Work/Life Balance

November 8, 2014
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As I sit here on a Saturday morning totally neglecting my life/fun/relationships/and other commitments, it makes sense to quickly talk about work/life balance, of which I have none of!!

Life

Ok, so this is pretty straightforward, right? You should only be working 40 hours (yeah, right) a week, or so that’s what the American government says is fair. Which, I do work 40 hours a week, I just also tack on about another 20 or so hours for events, and meetups, traveling from office to office. I enjoy it, but others in my life tell me it’s always going to be like that unless you find a balance. So, I’m trying to find a balance. And how do I do that? I go back to why I first got into this tech game, to code. I’m starting to learn the command line once again! I haven’t had much time to continue to code ever since my job took ahold of me. But what I’ve learned over the last few years is that I like being in front of my computer. I have a number of digital properties that need my attention and require that I spend some time on it. My idea of adventure (nowadays) is learning, that’s my exploration!

Work

This is where it gets tricky. You want to perform, you want to make things happen for the company you work for, but where do you draw the line between what you do for them and what you do for yourself? I think this answer is pretty simple. When you’re on the clock, you’re on the clock. That time is what you’re getting paid for and for 40 hours a week, it belongs to your company. The other time spent working is not only for your company, but also for you. Network with other companies, get a sense of what’s out there and how you could fit into the landscape as a whole. Think about your career and not your job. Don’t think about that next promotion or title you could get, think about what makes you really happy and healthy in a work environment. Is it running around all over the place and talking with people to try and sell them your company or is it sitting behind a computer and conquering the world of programming languages. What do you want to do??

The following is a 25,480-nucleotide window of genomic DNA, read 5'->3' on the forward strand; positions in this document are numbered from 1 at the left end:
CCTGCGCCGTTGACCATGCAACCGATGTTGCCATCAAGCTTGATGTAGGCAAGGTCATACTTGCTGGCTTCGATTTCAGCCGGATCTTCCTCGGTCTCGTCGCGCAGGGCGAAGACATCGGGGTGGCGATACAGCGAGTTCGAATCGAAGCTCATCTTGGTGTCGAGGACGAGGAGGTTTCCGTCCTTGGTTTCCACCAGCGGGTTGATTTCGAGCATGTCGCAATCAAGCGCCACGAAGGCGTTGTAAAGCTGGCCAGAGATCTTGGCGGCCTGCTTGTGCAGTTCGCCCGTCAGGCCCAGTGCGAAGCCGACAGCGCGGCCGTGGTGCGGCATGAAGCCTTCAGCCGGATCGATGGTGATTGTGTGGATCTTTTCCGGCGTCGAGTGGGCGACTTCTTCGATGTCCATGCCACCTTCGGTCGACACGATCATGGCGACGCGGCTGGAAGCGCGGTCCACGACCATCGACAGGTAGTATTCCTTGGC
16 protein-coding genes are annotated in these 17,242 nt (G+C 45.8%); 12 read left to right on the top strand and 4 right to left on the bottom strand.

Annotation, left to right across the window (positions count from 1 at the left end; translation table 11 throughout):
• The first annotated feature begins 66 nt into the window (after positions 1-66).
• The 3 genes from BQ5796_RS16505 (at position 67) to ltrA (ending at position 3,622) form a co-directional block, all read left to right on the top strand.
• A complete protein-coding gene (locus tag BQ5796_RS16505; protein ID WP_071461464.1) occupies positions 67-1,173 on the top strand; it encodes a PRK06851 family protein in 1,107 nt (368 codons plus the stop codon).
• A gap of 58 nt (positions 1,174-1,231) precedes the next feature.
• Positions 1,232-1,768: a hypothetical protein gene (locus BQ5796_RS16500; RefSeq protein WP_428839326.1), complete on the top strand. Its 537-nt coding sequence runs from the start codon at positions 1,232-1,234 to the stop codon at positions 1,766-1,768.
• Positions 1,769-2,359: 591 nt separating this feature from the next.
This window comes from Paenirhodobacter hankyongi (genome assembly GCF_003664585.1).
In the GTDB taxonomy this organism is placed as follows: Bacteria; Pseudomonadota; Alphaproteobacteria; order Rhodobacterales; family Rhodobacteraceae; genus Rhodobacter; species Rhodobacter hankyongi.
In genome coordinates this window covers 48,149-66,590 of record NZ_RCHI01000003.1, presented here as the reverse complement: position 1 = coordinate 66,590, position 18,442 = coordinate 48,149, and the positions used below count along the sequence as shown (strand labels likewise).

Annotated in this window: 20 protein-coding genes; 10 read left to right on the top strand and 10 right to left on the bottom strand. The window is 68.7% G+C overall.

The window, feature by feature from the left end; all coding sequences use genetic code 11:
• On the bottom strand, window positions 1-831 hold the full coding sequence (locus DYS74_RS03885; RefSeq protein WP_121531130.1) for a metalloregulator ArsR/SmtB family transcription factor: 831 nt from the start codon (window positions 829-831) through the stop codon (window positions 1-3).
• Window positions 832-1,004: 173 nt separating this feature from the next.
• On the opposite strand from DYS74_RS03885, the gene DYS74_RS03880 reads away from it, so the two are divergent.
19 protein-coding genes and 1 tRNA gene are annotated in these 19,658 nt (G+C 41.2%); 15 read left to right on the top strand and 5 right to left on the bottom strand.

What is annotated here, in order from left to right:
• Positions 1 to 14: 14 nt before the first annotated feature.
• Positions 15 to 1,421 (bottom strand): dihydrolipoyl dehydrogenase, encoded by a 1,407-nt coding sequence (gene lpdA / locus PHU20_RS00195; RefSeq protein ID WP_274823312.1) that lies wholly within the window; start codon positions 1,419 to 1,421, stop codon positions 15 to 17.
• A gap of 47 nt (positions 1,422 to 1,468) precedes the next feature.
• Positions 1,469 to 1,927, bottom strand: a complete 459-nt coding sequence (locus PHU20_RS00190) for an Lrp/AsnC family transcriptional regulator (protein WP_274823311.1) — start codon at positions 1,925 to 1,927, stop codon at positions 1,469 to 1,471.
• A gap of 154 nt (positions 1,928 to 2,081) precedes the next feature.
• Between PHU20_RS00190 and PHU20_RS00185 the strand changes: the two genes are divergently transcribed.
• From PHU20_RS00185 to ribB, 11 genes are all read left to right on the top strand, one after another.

You

This is where you should focus your time. Do things that further and better your own life. Because in all honesty, life is about you, your life. Not anyone else’s. Not your family’s, not your company’s – yours, and yours alone! At the end of the day, at the end of your life, you’ll look back and thank yourself for following the path you wanted to. Not what someone else wanted you to follow. Be bold, be brave, be you!